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February 12, 2000

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The U.S. for Lots Less

Last week, I told you about some great winter fares overseas. This week, some cheap domestic fares popped up. So if you want to hop around the country, give a listen. You have to move fast -- by midnight on Monday, actually, in the case of US Airways and its low-cost sister, MetroJet. They're offering great deals from Boston and Chicago. Like between Boston and Los Angeles, round trip: $283. Chicago-Orlando, $160. Those are online fares; it's five per cent more if you don't book on usairways.com. And you can travel through May 25th.

The new discount airline, JetBlue, just started from New York's Kennedy airport with $98 fares to Buffalo, $158 to Ft. Lauderdale. That's round-trip. And Delta and Continental both have spring sales. You have until this Friday to buy tickets, but you can travel until May 24. Sample fares: Las Vegas-New Orleans, $178. $D.C. to Dallas, $238. Atlanta-San Francisco, $338. Now, if you find you can't get a seat when you want, check with competitors who fly the same routes. They often match sale fares.

See the U.S. for lots less -- that's my Deal of the Week!

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F.A.A. Responds
It's been a tough few weeks for the aviation industry. First, the Transportation Department reported consumer airline complaints doubled in 1999. Then, there was the crash of Alaska Airlines flight 261. The F.A.A. is now ordering the inspection of all MD-80s -- that's the model of plane that crashed off the Southern California coast -- as well as a whole number of similar Boeing jets. All in all, over 1,100 planes will be inspected over the next few days -- about one-fifth the domestic fleet. The government is worried that a key component of the planes' horizontal stabilizers may be defective.

Avalanches Plague Winter Sports
Maybe you don't want to take any chances; you'll stay right here on the ground. Perhaps a ski vacation; the snow has been picking up lately in the Rockies. But that terra firma doesn't seem to be as "firm" this year.

Avalanche forecasters say this is one of the deadliest seasons on record. Some of the victims were inexperienced, but others were expert skiers, which got us to wondering if it's all in the draw of the cards. We called Ethan Green, a back-country avalanche forecaster in Utah. He says it's not tough to predict who's most likely to get trapped. It's a white man, age 18 to 35, who's very skilled at his sport...and chances are he's snowmobiling.

Green: "The technology has improved quite a bit. Snowmobiles are much lighter and faster and powerful so you can get up really quickly to the steep alpine terrain, where avalanches are prevalent."

So what do you do if you're caught in one? Well, you can try to angle off to the side and outrun it, but if you get buried be sure to move your head around as much as possible to create an air pocket. You should be able to survive for 15 minutes or so while friends dig you out. Ethan says you might also want to consider travel insurance with a rescue clause. Those highly publicized search and rescue efforts can run up quite a tab. Also, most important, is to never go alone!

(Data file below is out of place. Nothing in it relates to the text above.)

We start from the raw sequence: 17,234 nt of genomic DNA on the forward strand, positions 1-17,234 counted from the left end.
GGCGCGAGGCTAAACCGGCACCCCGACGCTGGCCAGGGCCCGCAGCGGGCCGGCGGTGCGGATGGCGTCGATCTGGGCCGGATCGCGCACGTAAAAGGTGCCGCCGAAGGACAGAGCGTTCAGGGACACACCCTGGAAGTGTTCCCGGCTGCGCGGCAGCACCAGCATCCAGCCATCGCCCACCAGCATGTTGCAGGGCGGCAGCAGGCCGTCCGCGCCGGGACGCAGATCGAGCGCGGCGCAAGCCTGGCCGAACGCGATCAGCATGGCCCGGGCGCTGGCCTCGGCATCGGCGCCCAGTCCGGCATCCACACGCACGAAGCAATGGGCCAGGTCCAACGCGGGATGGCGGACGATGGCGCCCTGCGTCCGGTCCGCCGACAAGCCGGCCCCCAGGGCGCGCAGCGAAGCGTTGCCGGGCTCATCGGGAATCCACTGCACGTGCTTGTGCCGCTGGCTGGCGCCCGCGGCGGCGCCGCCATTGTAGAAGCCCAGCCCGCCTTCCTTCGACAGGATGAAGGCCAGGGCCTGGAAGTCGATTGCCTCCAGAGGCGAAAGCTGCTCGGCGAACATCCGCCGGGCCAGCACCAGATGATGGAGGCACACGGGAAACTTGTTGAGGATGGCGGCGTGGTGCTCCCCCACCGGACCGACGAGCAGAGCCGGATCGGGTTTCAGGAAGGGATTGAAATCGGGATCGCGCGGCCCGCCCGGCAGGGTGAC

New Zealand Harbor Chokes on Success
One of New Zealand's most famous -- and remote -- tourist destinations is choking on its own success. Officials say cruise ships that have taken to beautiful Milford Sound are too large to drop anchor, so they're having to sit in the harbor with their engines revving. All this idling produces a pall of smoke and haze in the otherwise pristine New Zealand air.

Communist Theme Park
A new Communist theme park in the former Soviet state of Lithuania has some residents seeing red. The park is filled with discarded communist monuments, which residents say is in bad taste because thousands of Lithuanians died fighting the Red Army. The park's creator defends his project, saying it's important to preserve history.

Travel Advisory
with Cheryl Glaser

Turbulence in Colombia
If you want safe travel, stay clear of Colombia. That's the word from the U.S. State Department, which is renewing its warnings against travel to the country. It says there's a greater risk of being kidnapped in Colombia than in any other country in the world. Just this week, soldiers freed hundreds of people who'd been held by leftist rebels during a four-day standoff. Meanwhile, negotiators say talks in Sweden have moved Colombia's main guerilla force and the country's government closer than they've ever been to ending Latin America's longest conflict.

Political Unrest in Austria
There's continued unrest in Austria, where protestors are outraged over the rightist Freedom Party role in a new coalition government. Over the years, party leader Joerg Haider has had kind words for the Nazis. There's another demonstration scheduled for Vienna on Saturday the 19th, but one travel writer we spoke to says tourists shouldn't have anything to worry about.


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